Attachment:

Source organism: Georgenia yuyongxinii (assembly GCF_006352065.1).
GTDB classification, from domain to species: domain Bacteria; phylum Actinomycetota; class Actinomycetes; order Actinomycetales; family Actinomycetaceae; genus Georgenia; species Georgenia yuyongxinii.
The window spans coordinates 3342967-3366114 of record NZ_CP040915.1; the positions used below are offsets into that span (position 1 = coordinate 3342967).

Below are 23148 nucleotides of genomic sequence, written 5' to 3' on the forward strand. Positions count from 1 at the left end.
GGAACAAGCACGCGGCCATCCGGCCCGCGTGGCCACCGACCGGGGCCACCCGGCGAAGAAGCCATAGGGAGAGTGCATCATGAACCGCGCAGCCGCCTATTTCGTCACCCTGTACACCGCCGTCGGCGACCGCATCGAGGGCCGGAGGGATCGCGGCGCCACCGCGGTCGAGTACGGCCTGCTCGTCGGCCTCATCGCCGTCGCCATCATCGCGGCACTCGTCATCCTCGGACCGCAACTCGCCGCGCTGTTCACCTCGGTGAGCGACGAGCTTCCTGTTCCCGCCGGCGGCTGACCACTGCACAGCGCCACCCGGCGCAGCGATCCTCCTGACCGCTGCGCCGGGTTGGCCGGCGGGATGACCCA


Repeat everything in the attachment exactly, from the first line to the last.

Source organism: Georgenia yuyongxinii (assembly GCF_006352065.1).
GTDB classification, from domain to species: domain Bacteria; phylum Actinomycetota; class Actinomycetes; order Actinomycetales; family Actinomycetaceae; genus Georgenia; species Georgenia yuyongxinii.
The window spans coordinates 3342967-3366114 of record NZ_CP040915.1; the positions used below are offsets into that span (position 1 = coordinate 3342967).

Below are 23148 nucleotides of genomic sequence, written 5' to 3' on the forward strand. Positions count from 1 at the left end.
GGAACAAGCACGCGGCCATCCGGCCCGCGTGGCCACCGACCGGGGCCACCCGGCGAAGAAGCCATAGGGAGAGTGCATCATGAACCGCGCAGCCGCCTATTTCGTCACCCTGTACACCGCCGTCGGCGACCGCATCGAGGGCCGGAGGGATCGCGGCGCCACCGCGGTCGAGTACGGCCTGCTCGTCGGCCTCATCGCCGTCGCCATCATCGCGGCACTCGTCATCCTCGGACCGCAACTCGCCGCGCTGTTCACCTCGGTGAGCGACGAGCTTCCTGTTCCCGCCGGCGGCTGACCACTGCACAGCGCCACCCGGCGCAGCGATCCTCCTGACCGCTGCGCCGGGTTGGCCGGCGGGATGACCCA